How I am Choosing to be Grateful for Seasonal Relationships

Love yourself enough to know the difference between what you want your family member to give, and when they are giving just want they can.

This stuck with me after hearing Mark Wolynn speak in Calgary, Alberta on family trauma. 

I do not want to live being hurt, or worse bitter, because a relationship is not always close. So I am going to focus on the good moments and be grateful. I am going to love myself and my family enough to no longer focus on the off seasons.

One of the most precious gifts I was given during my pregnancy was reconnecting with my dad. Our relationship goes through seasons it seems. We haven’t been close in years; it seems like there is always more hurt than carefree seasons. Looking back at some pivotal moments though, I can say I am grateful for the role my dad has played in these moments.

Last year in February I was trying to hide my morning sickness from the new job I just started. Sitting in the parking lot after work with my face resting on the cold steering wheel, I was trying to compose myself enough to drive home, without throwing up in the cab. Still getting used to hearing my dad’s voice on the phone, I wasn’t sure how he would react if I told him our news. Or if I was strong enough to handle whatever his reaction would be right then.  But puking mid conversation with your father is an awkward moment and I didn’t have the energy to side step the obvious reason why. I hadn’t been prepared to hear him cry with joy.

Dad called more often after finding out I was expecting his first grandchild. Each conversation was a little less awkward then the one before. He would listen to the new things I was learning from the doctors and the doula. We talked about the differences from when he became a parent and the information available today. I was able to be excited over the new things I was learning, without him shooting me down because they were different then what he had been told to do over thirty years ago. Having someone listen and be just be happy with me was a blessing.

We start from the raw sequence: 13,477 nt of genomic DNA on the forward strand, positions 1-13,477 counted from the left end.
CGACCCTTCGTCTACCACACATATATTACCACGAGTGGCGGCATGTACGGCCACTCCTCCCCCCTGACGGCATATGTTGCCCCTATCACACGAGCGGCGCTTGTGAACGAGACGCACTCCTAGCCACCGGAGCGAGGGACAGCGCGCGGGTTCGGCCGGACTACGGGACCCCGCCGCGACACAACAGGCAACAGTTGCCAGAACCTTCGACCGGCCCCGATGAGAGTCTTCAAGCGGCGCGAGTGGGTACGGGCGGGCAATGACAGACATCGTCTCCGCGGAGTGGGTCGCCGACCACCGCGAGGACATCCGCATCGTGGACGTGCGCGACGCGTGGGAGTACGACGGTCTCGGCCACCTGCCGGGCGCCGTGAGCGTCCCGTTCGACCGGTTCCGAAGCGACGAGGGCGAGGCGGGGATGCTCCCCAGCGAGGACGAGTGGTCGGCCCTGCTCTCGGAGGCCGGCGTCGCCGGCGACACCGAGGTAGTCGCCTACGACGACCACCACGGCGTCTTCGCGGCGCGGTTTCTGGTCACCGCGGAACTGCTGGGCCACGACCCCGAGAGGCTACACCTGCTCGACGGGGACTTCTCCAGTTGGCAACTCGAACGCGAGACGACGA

Dad encouraged me to push for a qualified doctor and to push for health care that I was comfortable with. He didn’t patronize me and say my fears of my family’s “curse”, as I loving refer to our medical history, were unfounded. It can be a struggle for people who love you, but have never been through the medical appointments, to fully understand.

I’m learning to accept relationships go through seasons. Even family relationships. But for my daughter’s sake & my own, I’m willing to be grateful for the seasons where love tries to repair, kind words are exchanged, and where for that short time all is wonderful.

Being able to excitedly share each new “hippie” (aka anything that is not your typical parenting thing you’ve see on TV) thing I learned at the classes, without fear of judgement, helped ease some of the emptiness of being on this journey without my mom. Although our relationship isn’t “fixed”, it was nice to enjoy a close season when the opportunity presented itself. 

And the promise of a warm spring has always followed a cold winter.